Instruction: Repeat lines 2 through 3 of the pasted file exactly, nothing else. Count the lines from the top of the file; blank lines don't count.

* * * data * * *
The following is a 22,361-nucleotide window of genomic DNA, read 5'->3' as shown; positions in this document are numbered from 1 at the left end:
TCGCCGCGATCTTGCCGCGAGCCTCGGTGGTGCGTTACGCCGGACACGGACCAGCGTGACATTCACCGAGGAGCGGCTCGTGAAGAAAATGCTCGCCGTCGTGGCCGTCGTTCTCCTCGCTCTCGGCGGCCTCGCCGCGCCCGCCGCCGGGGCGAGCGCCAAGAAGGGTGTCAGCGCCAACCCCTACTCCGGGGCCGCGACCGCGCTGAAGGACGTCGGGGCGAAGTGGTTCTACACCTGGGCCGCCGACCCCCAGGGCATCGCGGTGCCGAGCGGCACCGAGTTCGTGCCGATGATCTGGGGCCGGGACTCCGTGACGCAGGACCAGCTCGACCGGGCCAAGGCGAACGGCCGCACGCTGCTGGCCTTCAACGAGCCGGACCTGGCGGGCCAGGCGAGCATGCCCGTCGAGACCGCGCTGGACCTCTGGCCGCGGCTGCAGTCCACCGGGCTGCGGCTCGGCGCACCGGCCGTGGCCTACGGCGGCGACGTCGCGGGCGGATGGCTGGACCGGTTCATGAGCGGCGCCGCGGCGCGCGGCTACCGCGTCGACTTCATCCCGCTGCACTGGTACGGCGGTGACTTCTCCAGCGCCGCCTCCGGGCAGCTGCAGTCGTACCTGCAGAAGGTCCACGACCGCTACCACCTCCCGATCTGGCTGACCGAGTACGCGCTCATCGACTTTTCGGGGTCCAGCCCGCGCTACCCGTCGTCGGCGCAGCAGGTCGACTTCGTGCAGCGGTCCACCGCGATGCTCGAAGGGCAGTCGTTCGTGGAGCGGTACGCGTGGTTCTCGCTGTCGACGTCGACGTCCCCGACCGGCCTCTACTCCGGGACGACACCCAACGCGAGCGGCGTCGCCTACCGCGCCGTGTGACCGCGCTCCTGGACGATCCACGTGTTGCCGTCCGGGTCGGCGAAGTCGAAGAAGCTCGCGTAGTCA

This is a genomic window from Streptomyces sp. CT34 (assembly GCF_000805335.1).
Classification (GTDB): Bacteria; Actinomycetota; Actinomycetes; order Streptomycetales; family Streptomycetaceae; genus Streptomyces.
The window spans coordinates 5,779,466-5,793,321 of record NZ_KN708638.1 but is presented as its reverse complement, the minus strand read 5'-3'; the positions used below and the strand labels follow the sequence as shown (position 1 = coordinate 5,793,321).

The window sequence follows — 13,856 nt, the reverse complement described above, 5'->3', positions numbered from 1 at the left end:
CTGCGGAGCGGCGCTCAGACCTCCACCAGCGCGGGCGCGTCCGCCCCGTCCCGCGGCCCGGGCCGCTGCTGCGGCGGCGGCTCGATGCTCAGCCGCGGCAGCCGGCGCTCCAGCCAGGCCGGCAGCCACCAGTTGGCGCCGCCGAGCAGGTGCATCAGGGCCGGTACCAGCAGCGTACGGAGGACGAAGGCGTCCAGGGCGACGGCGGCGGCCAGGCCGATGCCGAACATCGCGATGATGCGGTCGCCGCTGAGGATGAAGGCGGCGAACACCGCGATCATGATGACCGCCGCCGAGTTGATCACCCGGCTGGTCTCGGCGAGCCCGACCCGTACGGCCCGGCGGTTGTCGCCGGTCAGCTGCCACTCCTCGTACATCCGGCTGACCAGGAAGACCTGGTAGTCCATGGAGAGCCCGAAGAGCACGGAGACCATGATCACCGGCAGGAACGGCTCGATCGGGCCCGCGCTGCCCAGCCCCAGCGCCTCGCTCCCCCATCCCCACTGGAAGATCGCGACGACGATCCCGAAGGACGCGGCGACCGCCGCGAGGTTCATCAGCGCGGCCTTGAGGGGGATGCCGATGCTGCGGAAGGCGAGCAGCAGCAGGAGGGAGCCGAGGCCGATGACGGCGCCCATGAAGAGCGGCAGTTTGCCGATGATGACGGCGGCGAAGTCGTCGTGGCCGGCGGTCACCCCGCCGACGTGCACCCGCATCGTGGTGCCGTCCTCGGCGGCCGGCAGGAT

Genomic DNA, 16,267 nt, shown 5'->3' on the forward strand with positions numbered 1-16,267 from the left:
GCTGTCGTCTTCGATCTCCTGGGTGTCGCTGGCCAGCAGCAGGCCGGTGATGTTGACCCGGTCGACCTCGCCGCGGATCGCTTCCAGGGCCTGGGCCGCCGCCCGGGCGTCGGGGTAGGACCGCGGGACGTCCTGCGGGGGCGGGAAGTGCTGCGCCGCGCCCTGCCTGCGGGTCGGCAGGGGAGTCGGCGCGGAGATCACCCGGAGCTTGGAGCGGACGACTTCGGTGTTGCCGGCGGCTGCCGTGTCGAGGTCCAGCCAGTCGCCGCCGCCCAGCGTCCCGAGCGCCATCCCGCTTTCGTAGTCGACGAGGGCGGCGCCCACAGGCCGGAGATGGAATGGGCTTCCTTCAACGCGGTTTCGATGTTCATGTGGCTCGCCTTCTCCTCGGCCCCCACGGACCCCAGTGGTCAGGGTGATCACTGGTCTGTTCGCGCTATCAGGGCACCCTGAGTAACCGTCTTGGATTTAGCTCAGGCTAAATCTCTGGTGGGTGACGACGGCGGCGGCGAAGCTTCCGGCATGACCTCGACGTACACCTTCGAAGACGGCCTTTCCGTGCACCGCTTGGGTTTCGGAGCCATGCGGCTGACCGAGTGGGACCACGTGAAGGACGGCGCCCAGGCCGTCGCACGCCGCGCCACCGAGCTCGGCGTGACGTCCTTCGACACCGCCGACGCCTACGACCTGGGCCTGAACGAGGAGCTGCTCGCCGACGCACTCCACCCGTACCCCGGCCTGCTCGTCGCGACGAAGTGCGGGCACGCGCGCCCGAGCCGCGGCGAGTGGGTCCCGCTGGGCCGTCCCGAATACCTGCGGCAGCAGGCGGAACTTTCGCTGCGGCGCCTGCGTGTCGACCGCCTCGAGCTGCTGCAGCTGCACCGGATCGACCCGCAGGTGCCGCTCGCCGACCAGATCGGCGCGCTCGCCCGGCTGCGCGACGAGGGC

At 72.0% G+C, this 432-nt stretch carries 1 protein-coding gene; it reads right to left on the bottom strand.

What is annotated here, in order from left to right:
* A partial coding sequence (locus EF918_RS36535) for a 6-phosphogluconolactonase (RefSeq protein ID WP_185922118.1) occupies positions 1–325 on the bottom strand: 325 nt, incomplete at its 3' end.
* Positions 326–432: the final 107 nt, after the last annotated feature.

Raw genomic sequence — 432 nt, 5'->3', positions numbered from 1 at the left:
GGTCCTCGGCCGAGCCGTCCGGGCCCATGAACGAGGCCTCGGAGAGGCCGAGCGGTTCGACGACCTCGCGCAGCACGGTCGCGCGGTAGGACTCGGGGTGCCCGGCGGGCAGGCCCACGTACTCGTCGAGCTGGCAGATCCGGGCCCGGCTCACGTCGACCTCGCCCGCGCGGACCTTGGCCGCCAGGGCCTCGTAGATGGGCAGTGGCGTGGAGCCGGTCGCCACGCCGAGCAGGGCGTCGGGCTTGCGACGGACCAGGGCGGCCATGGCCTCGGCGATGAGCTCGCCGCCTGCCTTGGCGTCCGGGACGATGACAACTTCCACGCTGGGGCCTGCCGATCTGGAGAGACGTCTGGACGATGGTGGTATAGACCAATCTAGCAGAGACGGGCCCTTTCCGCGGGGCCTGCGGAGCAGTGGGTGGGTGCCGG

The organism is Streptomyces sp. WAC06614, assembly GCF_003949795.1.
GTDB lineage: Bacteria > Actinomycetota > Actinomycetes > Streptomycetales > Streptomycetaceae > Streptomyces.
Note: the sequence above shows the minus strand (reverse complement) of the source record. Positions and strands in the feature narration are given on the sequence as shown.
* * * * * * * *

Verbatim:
TCGCCGCGATCTTGCCGCGAGCCTCGGTGGTGCGTTACGCCGGACACGGACCAGCGTGACATTCACCGAGGAGCGGCTCGTGAAGAAAATGCTCGCCGTCGTGGCCGTCGTTCTCCTCGCTCTCGGCGGCCTCGCCGCGCCCGCCGCCGGGGCGAGCGCCAAGAAGGGTGTCAGCGCCAACCCCTACTCCGGGGCCGCGACCGCGCTGAAGGACGTCGGGGCGAAGTGGTTCTACACCTGGGCCGCCGACCCCCAGGGCATCGCGGTGCCGAGCGGCACCGAGTTCGTGCCGATGATCTGGGGCCGGGACTCCGTGACGCAGGACCAGCTCGACCGGGCCAAGGCGAACGGCCGCACGCTGCTGGCCTTCAACGAGCCGGACCTGGCGGGCCAGGCGAGCATGCCCGTCGAGACCGCGCTGGACCTCTGGCCGCGGCTGCAGTCCACCGGGCTGCGGCTCGGCGCACCGGCCGTGGCCTACGGCGGCGACGTCGCGGGCGGATGGCTGGACCGGTTCATGAGCGGCGCCGCGGCGCGCGGCTACCGCGTCGACTTCATCCCGCTGCACTGGTACGGCGGTGACTTCTCCAGCGCCGCCTCCGGGCAGCTGCAGTCGTACCTGCAGAAGGTCCACGACCGCTACCACCTCCCGATCTGGCTGACCGAGTACGCGCTCATCGACTTTTCGGGGTCCAGCCCGCGCTACCCGTCGTCGGCGCAGCAGGTCGACTTCGTGCAGCGGTCCACCGCGATGCTCGAAGGGCAGTCGTTCGTGGAGCGGTACGCGTGGTTCTCGCTGTCGACGTCGACGTCCCCGACCGGCCTCTACTCCGGGACGACACCCAACGCGAGCGGCGTCGCCTACCGCGCCGTGTGACCGCGCTCCTGGACGATCCACGTGTTGCCGTCCGGGTCGGCGAAGTCGAAGAAGCTCGCGTAGTCA

This is a genomic window from Streptomyces sp. CT34 (assembly GCF_000805335.1).